3. Which Ryan Miller did the Canucks get? -- Vancouver is counting on Miller playing like he did for the Buffalo Sabres to start last season, when he had a .923 save percentage, earned a spot on the U.S. team at the 2014 Sochi Olympics, and became the hottest trade commodity in goal.
After signing him to a three-year, $18 million contract, the Canucks can't afford to have Miller perform like he did after a trade to the St. Louis Blues, where he finished with a .903 save percentage in 19 regular-season games and .897 after being knocked out of the playoffs in six games by the Chicago Blackhawks.
There are questions how Miller's aggressive style will fit with goaltending coach Roland Melanson's more passive preferences. But bringing in Miller to play a majority of games should in turn get the Canucks better performances from Eddie Lack, who had a .925 save percentage as the backup through March before struggling to manage 20 straight starts after Roberto Luongo was traded to the Florida Panthers.
"I'm really excited about our goaltending," Desjardins said. "I think we have as good a tandem as there is, and they both have stuff they want to prove."
4. Are any of the young players ready to help? -- The Canucks had two first-round picks in the NHL Draft for a second straight summer, and even though three of four are too young to play in the American Hockey League this season and more likely to end up back in junior, there is finally a sense of optimism about the future.
Outside of a brief three-goal streak after a late-season call up for Nicklas Jensen, who was picked 29th in the 2011 NHL Draft, Vancouver did not have skilled forwards pushing for jobs from the AHL last year. That could change this season.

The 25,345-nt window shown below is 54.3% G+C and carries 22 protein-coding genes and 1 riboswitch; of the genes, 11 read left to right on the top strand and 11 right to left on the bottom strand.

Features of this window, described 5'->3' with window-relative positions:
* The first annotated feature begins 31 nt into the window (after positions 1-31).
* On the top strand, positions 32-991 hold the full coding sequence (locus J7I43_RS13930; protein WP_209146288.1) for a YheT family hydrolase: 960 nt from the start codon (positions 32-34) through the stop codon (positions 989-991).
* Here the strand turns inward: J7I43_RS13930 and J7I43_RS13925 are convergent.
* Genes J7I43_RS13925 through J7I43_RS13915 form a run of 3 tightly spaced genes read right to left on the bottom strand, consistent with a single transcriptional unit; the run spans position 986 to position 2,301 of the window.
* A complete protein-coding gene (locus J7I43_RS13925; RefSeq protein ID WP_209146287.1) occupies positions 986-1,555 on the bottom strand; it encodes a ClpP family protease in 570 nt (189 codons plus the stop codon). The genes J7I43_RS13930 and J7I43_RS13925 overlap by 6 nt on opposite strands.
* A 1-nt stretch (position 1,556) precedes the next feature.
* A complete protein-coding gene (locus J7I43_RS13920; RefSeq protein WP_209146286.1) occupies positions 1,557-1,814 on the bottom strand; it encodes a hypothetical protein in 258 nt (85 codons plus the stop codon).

Center Brendan Gaunce, picked 26th in the 2012 draft, and speedy wing Hunter Shinkaruk, who impressed in the preseason last year after being selected 24th in 2013, are eligible for the AHL. The bigger focus will likely be on center Bo Horvat, who was picked ninth in 2013 but after turning 19 in April isn't old enough for the AHL.
Horvat, who projects as more of a shutdown presence despite being a scorer in junior, will be given every chance to earn an NHL job before being sent back for a fourth season with the London Knights in the Ontario Hockey League.
5. Which Alexander Edler will show up? -- The flashes of potential to be a true No. 1 defenseman, at least offensively, were forgotten by the time Edler's season ended with an NHL-worst minus-39 ranking. Edler's accompanying minus-1.0 Corsi Relative, which measures possession compared to the rest of his team, was also pretty bad for a defenseman playing sheltered minutes, but it's hard to imagine he won't bounce back.
In addition to exceptionally low team shooting and save percentages while he was on the ice that are likely to balance out, Edler should benefit from the trade of frequent partner Jason Garrison. The two struggled together last season, and Edler had positive possession numbers, including a 53.9 percent Corsi-for, without Garrison.
"It's up to us to create the right situation for him to succeed," Desjardins said.
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Author: Kevin Woodley | NHL.com Correspondent